Hence, when larvae come from the Liopygia distribution area, that is, the Mediterranean countries, the available morphological features may not be clear enough for comparison and correct identification. This problem, coupled with the difficulty of checking all characters when a single specimen is provided, calls for the use of molecular tools.

The robustness of the coxI gene as a diagnostic marker to lay the groundwork for identification of these three species of Sarcophaga has been demonstrated [21, 26]. Sarcophaga argyrostoma has been identified using a coxI sequence in an elderly patient with an external ophthalmomyiasis (with 97% identity) [6] and very recently in a tracheotomized child’s surgical wound (with an identity of 100%) [8]. In the present study, the involvement of S. argyrostoma in the wound myiasis is confirmed with 99% identity.

This is the third case in Europe [4, 8]. Cases of myiasis caused by Sarcophaga species are apparently few, but it must be underlined that cases of myiasis often remain unrecorded or that, more frequently, identification is partial, that is, at genus level [2731].

5. Conclusion

In conclusion, it is very important to record and correctly identify the species involved in nosocomial myiasis, particularly if patients are moved from geriatric homes to hospital for such problem and thus even become a legal issue.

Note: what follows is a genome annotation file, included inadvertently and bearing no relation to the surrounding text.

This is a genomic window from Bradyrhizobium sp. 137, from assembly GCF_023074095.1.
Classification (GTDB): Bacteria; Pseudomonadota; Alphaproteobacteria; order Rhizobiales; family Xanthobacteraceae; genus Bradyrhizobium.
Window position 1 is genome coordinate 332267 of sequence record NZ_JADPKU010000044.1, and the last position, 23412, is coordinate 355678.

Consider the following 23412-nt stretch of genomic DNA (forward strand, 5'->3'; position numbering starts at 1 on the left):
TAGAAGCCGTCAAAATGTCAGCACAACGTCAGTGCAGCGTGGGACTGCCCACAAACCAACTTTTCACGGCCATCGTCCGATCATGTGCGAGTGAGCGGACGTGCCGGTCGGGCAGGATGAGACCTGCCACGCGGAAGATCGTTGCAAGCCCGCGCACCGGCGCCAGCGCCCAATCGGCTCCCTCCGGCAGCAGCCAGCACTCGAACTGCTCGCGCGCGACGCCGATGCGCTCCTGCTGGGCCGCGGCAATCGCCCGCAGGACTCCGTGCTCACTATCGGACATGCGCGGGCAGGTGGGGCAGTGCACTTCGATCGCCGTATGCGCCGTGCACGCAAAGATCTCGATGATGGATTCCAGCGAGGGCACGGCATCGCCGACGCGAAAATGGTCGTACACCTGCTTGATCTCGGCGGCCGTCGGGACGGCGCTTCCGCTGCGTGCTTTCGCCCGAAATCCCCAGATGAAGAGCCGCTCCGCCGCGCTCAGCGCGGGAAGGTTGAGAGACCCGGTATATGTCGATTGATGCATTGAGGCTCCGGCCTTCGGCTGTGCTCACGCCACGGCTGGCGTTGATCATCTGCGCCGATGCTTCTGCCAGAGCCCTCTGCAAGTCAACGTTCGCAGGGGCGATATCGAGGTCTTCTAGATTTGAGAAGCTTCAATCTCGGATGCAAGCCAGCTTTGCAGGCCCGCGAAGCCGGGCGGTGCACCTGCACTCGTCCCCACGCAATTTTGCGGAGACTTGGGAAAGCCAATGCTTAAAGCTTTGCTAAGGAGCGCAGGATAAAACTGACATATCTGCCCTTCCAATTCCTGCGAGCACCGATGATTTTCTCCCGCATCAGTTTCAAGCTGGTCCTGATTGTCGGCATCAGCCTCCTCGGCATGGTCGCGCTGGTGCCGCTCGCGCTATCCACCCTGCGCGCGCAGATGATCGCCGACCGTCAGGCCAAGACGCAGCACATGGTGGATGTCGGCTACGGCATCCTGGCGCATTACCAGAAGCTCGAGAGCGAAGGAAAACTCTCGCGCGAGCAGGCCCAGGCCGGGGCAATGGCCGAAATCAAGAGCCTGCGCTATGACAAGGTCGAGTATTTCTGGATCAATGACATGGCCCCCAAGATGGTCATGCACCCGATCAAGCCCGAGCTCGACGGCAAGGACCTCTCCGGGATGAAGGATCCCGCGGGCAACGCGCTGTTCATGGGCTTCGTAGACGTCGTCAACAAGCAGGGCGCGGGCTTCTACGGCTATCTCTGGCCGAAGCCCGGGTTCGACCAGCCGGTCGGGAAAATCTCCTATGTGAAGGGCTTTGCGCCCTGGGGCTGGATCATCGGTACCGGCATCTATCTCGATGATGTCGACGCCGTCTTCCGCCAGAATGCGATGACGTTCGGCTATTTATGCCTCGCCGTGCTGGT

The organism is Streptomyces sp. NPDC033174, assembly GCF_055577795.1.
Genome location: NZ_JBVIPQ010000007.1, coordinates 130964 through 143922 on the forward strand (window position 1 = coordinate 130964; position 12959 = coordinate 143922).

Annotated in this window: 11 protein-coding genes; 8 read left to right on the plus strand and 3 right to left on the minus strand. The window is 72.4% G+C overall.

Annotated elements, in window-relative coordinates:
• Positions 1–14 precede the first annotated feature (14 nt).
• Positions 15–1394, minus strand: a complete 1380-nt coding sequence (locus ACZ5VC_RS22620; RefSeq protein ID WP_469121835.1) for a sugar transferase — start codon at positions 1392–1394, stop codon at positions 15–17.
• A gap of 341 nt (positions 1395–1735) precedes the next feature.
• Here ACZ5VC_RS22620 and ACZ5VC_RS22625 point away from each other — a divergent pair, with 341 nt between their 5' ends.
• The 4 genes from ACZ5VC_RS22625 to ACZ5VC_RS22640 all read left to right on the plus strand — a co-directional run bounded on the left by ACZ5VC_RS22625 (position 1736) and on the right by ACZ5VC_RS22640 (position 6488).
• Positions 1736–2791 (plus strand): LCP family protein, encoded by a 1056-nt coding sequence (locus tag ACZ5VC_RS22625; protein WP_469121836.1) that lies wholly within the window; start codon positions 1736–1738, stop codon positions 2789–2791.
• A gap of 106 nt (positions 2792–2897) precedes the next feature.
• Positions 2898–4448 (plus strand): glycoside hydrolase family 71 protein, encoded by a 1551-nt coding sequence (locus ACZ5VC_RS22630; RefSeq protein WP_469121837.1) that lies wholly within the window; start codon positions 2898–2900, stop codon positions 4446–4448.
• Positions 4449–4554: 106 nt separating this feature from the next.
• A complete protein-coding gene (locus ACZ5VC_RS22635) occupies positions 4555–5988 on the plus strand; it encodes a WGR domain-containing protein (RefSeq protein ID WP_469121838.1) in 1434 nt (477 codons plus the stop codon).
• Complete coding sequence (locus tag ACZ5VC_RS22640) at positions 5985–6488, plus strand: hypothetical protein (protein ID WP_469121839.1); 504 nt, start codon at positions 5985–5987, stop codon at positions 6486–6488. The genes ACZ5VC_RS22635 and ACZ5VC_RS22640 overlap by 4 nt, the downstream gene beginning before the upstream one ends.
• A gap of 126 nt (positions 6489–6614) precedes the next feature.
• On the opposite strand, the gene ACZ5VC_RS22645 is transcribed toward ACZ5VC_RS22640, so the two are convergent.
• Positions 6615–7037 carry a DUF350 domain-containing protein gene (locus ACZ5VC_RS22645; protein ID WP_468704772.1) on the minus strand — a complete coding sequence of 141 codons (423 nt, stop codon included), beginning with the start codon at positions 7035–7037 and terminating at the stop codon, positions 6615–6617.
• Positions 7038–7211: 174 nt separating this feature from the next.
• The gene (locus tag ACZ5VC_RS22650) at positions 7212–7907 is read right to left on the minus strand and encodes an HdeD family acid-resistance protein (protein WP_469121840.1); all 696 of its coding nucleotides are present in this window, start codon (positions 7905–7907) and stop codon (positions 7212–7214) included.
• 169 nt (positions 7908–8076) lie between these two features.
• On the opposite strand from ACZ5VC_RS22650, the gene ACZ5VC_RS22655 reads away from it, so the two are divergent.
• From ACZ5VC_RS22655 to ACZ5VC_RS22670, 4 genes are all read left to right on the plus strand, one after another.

Correct identification of the myiasis agent provides more detailed information on the responsibility that health units (hospitals, geriatric homes, etc.) must have towards patients. In this view, hygiene, protection from flies by physical barriers (screens or closed windows), efficient waste disposal measures to reduce the smell of decomposition, and insecticide sprays are basic prevention measures that hospitals should take.

Competing Interests

The authors declare that they have no competing interests.

Authors’ Contributions

Annunziata Giangaspero and Antonella Di Palma contributed equally to the work.


The authors wish to thank Dr. Giulia Sartoni from Bufalini Hospital (Geriatric Unit) for her collaboration. The present work was partially funded by L.A.I.F.F. Project (Code no. 47); PO Puglia FESR- 2007–2013, Asse I, Linea 1.2. Accordo di Programma Quadro in Materia di Ricerca Scientifica. Intervento “Reti di Laboratori Pubblici di Ricerca” (responsible: Annunziata Giangaspero), and financially supported by the Polish National Science Centre (Grant no. 2012/07/B/NZ8/00158) (responsible: Krzysztof Szpila).